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J Transl Med. 2018 Jan 24;16(1):13. doi: 10.1186/s12967-018-1384-z.

Enhanced clinical-scale manufacturing of TCR transduced T-cells using closed culture system modules.

Author information

1
Center for Cellular Engineering, Department of Transfusion Medicine, Clinical Center, National Institutes of Health, 10 Center Drive, MSC-1184, Building 10, Room 3C720, Bethesda, MD, 20892-1184, USA.
2
Surgery Branch, National Cancer Institute, NIH, Bethesda, MD, USA.
3
Experimental Transplantation and Immunology Branch, National Cancer Institute, NIH, Bethesda, MD, USA.
4
Center for Cellular Engineering, Department of Transfusion Medicine, Clinical Center, National Institutes of Health, 10 Center Drive, MSC-1184, Building 10, Room 3C720, Bethesda, MD, 20892-1184, USA. Steven.Highfill@nih.gov.

Abstract

BACKGROUND:

Genetic engineering of T-cells to express specific T cell receptors (TCR) has emerged as a novel strategy to treat various malignancies. More widespread utilization of these types of therapies has been somewhat constrained by the lack of closed culture processes capable of expanding sufficient numbers of T-cells for clinical application. Here, we evaluate a process for robust clinical grade manufacturing of TCR gene engineered T-cells.

METHODS:

TCRs that target human papillomavirus E6 and E7 were independently tested. A 21 day process was divided into a transduction phase (7 days) and a rapid expansion phase (14 days). This process was evaluated using two healthy donor samples and four samples obtained from patients with epithelial cancers.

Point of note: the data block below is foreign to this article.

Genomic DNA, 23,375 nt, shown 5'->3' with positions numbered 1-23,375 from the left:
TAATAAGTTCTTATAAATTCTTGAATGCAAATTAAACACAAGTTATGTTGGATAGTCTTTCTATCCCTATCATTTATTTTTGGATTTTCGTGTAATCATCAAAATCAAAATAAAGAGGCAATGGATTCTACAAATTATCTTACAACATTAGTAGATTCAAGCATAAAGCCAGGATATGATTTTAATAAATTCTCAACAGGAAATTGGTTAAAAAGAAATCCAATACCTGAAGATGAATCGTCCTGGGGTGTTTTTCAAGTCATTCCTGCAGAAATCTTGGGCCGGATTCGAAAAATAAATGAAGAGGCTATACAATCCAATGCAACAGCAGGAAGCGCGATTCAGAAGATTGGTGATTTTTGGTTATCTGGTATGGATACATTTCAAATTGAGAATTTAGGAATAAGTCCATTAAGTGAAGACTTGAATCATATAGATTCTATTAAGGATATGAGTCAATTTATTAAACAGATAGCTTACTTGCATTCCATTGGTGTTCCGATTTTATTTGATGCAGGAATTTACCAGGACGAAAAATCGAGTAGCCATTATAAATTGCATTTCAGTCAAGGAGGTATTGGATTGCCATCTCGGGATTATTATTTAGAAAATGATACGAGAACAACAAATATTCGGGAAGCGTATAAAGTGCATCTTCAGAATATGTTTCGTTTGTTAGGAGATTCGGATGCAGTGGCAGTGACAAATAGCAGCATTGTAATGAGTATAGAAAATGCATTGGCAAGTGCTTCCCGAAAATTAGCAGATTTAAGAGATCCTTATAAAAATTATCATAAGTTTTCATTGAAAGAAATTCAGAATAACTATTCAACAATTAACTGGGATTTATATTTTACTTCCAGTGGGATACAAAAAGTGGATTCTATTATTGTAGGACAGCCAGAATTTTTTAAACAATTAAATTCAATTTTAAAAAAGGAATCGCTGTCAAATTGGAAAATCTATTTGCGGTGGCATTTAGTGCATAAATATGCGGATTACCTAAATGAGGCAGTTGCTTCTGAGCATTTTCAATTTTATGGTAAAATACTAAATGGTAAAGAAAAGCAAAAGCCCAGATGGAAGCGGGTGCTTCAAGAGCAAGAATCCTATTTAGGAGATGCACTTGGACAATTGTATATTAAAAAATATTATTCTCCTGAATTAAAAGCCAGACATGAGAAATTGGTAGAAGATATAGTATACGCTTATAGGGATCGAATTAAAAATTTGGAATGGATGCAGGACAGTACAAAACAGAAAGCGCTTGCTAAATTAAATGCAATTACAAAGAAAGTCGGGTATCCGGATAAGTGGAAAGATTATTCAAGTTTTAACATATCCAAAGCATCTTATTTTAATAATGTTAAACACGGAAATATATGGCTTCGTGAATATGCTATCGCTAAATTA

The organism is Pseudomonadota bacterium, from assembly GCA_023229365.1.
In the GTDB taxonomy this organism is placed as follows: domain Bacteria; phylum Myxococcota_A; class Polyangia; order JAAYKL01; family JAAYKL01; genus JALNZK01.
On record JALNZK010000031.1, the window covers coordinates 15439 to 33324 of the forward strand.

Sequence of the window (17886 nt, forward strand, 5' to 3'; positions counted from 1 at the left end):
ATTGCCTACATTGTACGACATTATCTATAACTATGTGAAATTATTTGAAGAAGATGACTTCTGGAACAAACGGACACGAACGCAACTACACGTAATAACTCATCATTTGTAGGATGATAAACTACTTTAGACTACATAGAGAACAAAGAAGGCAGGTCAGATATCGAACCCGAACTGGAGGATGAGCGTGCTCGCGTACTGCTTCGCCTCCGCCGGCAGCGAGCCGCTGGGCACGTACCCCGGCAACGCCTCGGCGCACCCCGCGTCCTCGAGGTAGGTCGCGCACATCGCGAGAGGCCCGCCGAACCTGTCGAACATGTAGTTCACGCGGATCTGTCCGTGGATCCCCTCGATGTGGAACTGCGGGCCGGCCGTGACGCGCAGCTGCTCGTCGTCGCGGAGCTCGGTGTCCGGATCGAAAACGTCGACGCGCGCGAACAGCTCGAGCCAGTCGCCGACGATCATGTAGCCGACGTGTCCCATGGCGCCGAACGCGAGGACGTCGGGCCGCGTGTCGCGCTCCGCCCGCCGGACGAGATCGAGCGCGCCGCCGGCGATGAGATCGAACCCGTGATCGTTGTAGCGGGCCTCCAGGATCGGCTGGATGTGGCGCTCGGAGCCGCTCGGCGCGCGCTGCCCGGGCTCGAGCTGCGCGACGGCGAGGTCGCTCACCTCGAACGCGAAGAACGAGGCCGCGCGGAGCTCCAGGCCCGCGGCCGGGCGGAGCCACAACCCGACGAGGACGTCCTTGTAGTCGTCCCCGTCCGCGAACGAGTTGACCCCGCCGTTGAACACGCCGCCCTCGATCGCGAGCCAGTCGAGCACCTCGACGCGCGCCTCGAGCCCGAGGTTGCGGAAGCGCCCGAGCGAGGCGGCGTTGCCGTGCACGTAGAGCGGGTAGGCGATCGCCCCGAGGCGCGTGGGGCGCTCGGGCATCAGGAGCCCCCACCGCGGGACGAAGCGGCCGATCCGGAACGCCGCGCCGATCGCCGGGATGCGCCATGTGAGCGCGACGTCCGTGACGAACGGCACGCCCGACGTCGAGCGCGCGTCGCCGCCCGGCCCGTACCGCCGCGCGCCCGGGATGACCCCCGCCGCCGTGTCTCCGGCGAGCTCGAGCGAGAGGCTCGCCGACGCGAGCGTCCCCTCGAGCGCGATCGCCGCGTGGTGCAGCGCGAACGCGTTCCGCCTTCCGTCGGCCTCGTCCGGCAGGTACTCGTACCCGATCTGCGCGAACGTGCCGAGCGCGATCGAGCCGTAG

RESULTS:

The process resulted in ~ 2000-fold increase in viable nucleated cells and high transduction efficiencies (64-92%). At the end of culture, functional assays demonstrated that these cells were potent and specific in their ability to kill tumor cells bearing target and secrete large quantities of interferon and tumor necrosis factor. Both phases of culture were contained within closed or semi-closed modules, which include automated density gradient separation and cell culture bags for the first phase and closed GREX culture devices and wash/concentrate systems for the second phase.

CONCLUSION:

Large-scale manufacturing using modular systems and semi-automated devices resulted in highly functional clinical-grade TCR transduced T-cells. This process is now in use in actively accruing clinical trials and the NIH Clinical Center and can be utilized at other cell therapy manufacturing sites that wish to scale-up and optimize their processing using closed systems.

KEYWORDS:

Cancer immunotherapy; Cellular therapy; Cervical cancer; E6 HPV; E7 HPV; Epithelial cancer; HPV-16+; T-cell manufacturing; T-cell receptor

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